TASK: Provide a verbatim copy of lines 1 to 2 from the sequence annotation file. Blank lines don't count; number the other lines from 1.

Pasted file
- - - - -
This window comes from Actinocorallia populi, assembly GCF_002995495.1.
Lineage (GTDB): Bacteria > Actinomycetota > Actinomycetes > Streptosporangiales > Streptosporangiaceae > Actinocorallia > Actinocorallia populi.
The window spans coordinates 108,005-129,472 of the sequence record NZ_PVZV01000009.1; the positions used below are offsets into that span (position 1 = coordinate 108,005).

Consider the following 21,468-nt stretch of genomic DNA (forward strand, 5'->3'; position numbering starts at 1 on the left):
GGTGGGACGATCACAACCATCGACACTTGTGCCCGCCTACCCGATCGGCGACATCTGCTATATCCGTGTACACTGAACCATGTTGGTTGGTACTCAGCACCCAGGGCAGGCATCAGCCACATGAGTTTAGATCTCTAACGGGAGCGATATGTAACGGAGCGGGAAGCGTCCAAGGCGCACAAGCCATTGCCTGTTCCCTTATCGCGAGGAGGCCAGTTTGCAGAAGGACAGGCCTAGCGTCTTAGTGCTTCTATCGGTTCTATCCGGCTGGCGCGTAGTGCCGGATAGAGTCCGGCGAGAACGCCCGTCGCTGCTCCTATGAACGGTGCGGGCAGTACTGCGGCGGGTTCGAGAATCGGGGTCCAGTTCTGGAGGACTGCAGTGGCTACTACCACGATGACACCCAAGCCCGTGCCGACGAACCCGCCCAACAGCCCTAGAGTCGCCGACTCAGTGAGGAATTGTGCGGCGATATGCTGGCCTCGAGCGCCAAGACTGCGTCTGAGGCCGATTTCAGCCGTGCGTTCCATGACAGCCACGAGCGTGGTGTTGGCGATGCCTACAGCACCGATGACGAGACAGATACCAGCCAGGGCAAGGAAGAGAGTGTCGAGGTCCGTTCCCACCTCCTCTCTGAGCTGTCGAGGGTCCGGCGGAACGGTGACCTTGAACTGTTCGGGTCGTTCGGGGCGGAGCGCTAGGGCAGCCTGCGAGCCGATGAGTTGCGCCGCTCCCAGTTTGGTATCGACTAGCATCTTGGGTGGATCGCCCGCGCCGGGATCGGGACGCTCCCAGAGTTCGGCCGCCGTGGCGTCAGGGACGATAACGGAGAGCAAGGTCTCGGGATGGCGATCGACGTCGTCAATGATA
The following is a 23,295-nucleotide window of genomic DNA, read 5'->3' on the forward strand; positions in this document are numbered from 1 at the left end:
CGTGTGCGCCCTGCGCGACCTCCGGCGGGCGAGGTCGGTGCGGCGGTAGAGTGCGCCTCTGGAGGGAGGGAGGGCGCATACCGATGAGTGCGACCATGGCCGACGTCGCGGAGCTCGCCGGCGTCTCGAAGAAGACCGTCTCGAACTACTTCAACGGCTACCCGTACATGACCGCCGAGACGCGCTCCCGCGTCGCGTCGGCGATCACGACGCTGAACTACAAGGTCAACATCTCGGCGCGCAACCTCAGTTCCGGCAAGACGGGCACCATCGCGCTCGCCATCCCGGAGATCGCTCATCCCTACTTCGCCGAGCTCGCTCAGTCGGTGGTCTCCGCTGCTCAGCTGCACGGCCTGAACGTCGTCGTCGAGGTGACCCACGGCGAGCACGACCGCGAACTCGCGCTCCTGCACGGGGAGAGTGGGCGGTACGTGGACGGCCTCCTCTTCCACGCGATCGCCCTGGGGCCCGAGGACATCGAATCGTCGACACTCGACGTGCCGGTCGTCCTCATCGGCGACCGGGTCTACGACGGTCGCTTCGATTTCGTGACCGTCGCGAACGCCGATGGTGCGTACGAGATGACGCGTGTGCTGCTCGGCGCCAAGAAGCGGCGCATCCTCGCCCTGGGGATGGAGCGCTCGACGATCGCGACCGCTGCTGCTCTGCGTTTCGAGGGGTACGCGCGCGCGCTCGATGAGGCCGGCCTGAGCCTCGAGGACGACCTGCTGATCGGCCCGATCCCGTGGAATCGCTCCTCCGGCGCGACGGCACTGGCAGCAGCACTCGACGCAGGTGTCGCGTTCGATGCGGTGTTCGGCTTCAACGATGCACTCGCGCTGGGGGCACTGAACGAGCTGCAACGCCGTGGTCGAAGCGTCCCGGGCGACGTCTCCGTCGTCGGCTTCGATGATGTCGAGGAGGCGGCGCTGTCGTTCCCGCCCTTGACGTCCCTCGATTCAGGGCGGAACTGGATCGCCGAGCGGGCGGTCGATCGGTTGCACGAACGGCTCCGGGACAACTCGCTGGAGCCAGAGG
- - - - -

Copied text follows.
This window comes from Actinocorallia populi, assembly GCF_002995495.1.
Lineage (GTDB): Bacteria > Actinomycetota > Actinomycetes > Streptosporangiales > Streptosporangiaceae > Actinocorallia > Actinocorallia populi.